Romans 12:8-21 A Great Admonition from Paul
In the thirteenth article of faith, Joseph Smith references 'the admonition of Paul' found in Philip. 4:8. The Prophet said, 'we may say that we follow the admonition of Paul' (A of F 13). But in Romans 12, we find another admonition from Paul-one which may be even more important for us to follow. Herein, he describes the attributes of godliness which each latter-day saint should strive to develop. They are the qualities which separate the latter-day "saints" from the rest of the members of the church. Some have asked, "Are you a 'saint' or just a 'Mormon'?" The difference between the two can be seen in how well we follow this great admonition from Paul.
"Several years ago a husband and wife, both active members of the Church, came to me professionally with very serious marital problems. Both said, 'How could this be happening to us? We have a temple marriage. We have kept the commandments. We pay our tithing, keep the Word of Wisdom, attend the temple regularly, and serve the Lord faithfully in our Church callings. It just isn't fair! Why aren't we blessed with a happy marriage?'
"I opened the Doctrine and Covenants and had them read verses twenty and twenty-one of Section 130. 'There is a law, irrevocably decreed in heaven before the foundations of this world, upon which all blessings are predicated- [D&C 130:20-21] And when we obtain any blessing from God, it is by obedience to that law upon which it is predicated.'
"I told them that they had been blessed for keeping the laws they had obeyed but that the Lord could not bless them with a happy marriage unless they kept the laws that apply to happy marriages...They inquired what those might be, and I referred them to section 121 of the Doctrine and Covenants. There the Lord provides instruction in the exercise of righteous leadership (see especially verses 34-46) and to chapter twelve of Romans where Paul outlines the laws governing unity in any unit of the Church. [D&C 121:34-46]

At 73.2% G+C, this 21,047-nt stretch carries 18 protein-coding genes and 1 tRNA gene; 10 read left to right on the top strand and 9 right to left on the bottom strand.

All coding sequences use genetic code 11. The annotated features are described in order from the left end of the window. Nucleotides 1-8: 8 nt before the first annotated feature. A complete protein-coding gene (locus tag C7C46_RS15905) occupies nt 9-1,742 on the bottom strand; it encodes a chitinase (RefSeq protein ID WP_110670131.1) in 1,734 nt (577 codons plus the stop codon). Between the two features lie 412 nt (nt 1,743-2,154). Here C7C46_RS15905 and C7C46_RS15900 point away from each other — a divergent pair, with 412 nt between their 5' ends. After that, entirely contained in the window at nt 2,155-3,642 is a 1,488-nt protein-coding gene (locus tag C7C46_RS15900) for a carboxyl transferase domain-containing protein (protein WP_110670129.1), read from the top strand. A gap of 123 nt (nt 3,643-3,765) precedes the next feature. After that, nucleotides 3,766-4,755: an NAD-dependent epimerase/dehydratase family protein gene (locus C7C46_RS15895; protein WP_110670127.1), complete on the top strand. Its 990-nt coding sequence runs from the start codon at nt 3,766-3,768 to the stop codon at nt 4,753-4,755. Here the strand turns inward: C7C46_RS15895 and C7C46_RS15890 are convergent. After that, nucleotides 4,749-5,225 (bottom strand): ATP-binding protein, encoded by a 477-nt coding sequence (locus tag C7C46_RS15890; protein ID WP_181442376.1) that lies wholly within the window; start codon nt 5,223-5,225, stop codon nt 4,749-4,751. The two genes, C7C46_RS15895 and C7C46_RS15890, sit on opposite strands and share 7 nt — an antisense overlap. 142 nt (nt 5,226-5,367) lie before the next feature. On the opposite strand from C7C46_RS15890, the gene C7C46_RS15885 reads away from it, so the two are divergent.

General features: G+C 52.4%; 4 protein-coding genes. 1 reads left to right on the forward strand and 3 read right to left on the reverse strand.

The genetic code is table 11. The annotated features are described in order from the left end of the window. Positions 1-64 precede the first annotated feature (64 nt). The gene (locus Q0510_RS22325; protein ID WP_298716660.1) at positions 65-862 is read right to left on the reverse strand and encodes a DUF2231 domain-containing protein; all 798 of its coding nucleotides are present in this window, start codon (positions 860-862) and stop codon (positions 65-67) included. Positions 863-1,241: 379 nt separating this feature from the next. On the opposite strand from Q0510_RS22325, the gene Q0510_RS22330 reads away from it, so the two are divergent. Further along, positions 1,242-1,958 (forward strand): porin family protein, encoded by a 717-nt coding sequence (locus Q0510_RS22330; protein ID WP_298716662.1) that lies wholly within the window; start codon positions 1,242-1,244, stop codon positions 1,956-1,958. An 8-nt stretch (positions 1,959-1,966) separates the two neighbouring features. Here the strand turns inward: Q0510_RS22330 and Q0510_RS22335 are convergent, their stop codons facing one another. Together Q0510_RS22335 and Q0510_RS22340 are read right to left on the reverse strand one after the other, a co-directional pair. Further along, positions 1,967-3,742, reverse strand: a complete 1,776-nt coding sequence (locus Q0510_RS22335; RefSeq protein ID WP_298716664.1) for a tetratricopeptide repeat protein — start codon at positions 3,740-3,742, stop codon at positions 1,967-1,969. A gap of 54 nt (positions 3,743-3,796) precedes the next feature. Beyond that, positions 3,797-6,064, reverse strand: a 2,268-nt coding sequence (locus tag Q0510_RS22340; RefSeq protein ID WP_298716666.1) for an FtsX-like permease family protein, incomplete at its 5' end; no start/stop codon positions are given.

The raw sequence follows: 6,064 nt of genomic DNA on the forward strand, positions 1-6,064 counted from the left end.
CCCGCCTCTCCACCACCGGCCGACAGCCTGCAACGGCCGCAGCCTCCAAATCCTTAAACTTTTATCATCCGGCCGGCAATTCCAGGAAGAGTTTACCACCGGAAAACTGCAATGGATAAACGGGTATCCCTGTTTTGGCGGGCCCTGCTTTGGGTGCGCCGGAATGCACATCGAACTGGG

"They candidly acknowledged that despite the guidance offered in Doctrine and Covenants 121, they did not in fact exercise their joint leadership responsibilities 'only by persuasion, by long-suffering, by gentleness and meekness, and by love unfeigned; By kindness, and pure knowledge ... without hypocrisy and without guile.' (D&C 121:42.) Rather, they engaged in constant power struggles over who was right and who was wrong and used all kinds of strategies to 'win' in the family arena.
"They admitted that contrary to Paul's counsel in Romans 12 their expectations of each other were all too 'conformed to this world' (Rom. 12:2); that each was given to thinking of himself and his own opinions 'more highly than he ought to think' (Rom. 12:3); that there was insufficient positive appreciation for the ways they were different (Rom. 12:4-6); that there was a shortage in their home of mercy, cheerfulness, love, and kindly affection, 'preferring one another' (Rom. 12:8-10). They acknowledged that they had not always rejoiced when their partner rejoiced or wept when he or she wept (Rom. 12:15), that they were often not 'of the same mind one toward another' (Rom. 12:16), and that they did not strive as much as they possibly could to 'live peaceably' with each other (Rom. 12:18). Finally, they confessed that they had never mastered the rule to 'avenge not yourselves' instead of giving 'place unto wrath' (Rom. 12:19), or to 'be not overcome of evil, but overcome evil with good' (Rom 12:21).
"In short, I told them, they were in some ways in the situation of those who 'pay tithes of mint and anise and cummin, and have omitted the weightier matters of the law, judgment, mercy, and faith: these ought [they] to have done, and not [left] the other undone.' (Matt. 23:23.)
"...you can be assured of a rewarding, enduring heaven-bound marriage if you obey the laws that govern this part of life. They are among the highest and most challenging laws in all of the gospel; no other reward is so great as that promised by the Lord to those who keep them." (Carlfred Broderick, "I Have A Question," Ensign, July 1983, 45)
Romans 12:9 Let love be without dissimulation
Paul means that love should be shown without hypocrisy. Nothing is more nauseating than the fake smile of a phony saint. They will tell you they love you but they won't lift a finger to help you. Such "dissimulation" is disgusting. Their expressions are worn like a mask, but the smiling face and beguiling words can't hide the true character of their hearts.
"I love that man better who swears a stream as long as my arm yet deals justice to his neighbors and mercifully deals his substance to the poor, than the long, smooth-faced hypocrite." (Teachings of the Prophet Joseph Smith, 303)
Romans 12:11 Not slothful in business; fervent in spirit; serving the Lord
Elder Sylverster Q. Cannon